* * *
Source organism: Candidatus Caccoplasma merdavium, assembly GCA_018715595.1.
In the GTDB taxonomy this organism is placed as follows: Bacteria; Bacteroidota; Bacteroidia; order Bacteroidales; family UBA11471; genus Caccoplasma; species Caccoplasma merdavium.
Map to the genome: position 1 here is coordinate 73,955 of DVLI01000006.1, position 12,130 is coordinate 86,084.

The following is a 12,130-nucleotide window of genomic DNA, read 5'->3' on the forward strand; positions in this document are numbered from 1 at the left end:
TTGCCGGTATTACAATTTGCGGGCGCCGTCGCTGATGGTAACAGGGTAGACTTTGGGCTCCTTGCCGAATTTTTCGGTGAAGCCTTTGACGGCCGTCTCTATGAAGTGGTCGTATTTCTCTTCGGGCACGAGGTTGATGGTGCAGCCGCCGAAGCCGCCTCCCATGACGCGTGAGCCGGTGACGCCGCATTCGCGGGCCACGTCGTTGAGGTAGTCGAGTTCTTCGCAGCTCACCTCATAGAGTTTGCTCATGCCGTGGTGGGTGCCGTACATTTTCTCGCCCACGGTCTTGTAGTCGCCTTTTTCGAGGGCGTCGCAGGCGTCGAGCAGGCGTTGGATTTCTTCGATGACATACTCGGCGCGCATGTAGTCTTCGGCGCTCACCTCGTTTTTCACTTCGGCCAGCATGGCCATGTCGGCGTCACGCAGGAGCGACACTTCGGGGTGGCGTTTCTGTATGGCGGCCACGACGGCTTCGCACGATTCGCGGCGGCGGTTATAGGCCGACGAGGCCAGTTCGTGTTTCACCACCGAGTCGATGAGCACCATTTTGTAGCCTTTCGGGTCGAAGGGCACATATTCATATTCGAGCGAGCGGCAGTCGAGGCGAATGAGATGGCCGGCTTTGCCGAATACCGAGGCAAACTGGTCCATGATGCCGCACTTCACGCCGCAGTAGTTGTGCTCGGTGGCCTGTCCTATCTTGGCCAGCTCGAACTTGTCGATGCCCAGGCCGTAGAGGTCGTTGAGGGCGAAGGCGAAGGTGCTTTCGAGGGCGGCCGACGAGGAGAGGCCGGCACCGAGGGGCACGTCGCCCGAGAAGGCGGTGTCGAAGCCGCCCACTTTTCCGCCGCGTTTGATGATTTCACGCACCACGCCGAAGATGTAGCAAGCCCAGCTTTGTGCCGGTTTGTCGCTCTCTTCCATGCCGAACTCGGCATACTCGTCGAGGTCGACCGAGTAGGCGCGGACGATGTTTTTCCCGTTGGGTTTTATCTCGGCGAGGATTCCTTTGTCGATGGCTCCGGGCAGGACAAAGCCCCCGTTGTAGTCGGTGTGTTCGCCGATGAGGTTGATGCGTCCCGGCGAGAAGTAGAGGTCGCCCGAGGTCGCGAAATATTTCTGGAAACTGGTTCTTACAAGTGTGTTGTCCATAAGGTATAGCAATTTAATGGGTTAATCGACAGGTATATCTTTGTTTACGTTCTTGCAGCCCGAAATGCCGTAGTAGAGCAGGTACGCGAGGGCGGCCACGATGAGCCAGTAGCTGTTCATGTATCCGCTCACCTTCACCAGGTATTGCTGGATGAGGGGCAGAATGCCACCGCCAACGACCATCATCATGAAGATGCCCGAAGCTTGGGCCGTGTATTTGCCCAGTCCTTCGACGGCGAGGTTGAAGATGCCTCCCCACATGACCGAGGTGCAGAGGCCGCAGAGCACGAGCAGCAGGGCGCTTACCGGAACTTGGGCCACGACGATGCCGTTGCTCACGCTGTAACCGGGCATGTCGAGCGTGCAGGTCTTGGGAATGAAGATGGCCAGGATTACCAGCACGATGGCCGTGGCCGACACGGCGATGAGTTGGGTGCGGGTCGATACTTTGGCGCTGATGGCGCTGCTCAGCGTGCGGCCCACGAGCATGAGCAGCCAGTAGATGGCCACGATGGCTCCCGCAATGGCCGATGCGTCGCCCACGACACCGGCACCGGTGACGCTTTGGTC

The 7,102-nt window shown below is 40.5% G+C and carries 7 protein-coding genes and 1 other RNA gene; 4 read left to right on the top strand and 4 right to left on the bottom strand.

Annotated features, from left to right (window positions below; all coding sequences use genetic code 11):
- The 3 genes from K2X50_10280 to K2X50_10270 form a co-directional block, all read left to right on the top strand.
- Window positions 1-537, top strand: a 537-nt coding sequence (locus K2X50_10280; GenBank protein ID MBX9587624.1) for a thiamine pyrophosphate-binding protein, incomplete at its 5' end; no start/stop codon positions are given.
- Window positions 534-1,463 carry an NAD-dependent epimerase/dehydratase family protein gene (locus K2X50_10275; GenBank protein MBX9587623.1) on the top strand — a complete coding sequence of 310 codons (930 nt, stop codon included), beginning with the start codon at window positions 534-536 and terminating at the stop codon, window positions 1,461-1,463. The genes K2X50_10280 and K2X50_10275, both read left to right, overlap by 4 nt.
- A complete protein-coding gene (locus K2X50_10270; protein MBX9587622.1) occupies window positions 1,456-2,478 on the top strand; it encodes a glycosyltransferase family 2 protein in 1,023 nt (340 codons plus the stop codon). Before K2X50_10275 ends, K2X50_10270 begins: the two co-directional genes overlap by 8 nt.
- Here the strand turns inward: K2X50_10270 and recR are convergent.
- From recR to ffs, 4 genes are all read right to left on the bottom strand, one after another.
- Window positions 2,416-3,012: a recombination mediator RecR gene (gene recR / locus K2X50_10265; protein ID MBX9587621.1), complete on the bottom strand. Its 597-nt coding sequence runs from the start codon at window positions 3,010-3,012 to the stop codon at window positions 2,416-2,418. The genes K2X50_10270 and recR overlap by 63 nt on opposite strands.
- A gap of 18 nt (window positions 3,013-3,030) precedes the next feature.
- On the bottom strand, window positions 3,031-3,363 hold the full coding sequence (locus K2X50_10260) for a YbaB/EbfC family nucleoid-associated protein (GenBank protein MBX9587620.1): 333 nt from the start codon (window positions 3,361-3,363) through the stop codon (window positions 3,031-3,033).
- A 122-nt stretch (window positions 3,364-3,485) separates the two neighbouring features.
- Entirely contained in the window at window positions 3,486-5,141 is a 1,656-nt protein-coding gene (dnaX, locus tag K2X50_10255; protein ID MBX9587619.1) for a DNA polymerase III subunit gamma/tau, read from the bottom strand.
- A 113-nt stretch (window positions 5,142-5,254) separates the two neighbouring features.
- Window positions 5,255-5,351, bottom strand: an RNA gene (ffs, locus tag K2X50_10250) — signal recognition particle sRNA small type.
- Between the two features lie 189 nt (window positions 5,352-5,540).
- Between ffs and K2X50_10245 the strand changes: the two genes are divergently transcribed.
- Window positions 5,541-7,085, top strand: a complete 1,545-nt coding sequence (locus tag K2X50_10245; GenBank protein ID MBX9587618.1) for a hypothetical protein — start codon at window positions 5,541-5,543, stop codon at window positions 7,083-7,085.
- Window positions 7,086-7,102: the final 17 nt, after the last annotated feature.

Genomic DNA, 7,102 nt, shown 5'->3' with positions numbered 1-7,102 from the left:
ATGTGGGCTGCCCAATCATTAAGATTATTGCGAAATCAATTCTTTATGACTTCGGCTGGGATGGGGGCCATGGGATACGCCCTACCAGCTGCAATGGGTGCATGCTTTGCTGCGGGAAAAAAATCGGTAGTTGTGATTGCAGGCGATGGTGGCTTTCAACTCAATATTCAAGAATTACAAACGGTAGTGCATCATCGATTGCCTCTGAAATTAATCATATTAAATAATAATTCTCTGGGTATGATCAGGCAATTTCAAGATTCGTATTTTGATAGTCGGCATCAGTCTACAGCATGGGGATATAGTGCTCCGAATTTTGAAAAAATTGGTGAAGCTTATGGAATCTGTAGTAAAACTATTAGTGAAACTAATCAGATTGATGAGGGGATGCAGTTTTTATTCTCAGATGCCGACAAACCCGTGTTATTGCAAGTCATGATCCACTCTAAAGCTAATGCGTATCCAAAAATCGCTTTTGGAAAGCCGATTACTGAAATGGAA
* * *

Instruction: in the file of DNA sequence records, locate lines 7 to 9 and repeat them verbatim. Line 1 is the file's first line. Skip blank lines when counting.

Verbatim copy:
Annotated features, from left to right (window positions below; all coding sequences use genetic code 11):
- The 3 genes from K2X50_10280 to K2X50_10270 form a co-directional block, all read left to right on the top strand.
- Window positions 1-537, top strand: a 537-nt coding sequence (locus K2X50_10280; GenBank protein ID MBX9587624.1) for a thiamine pyrophosphate-binding protein, incomplete at its 5' end; no start/stop codon positions are given.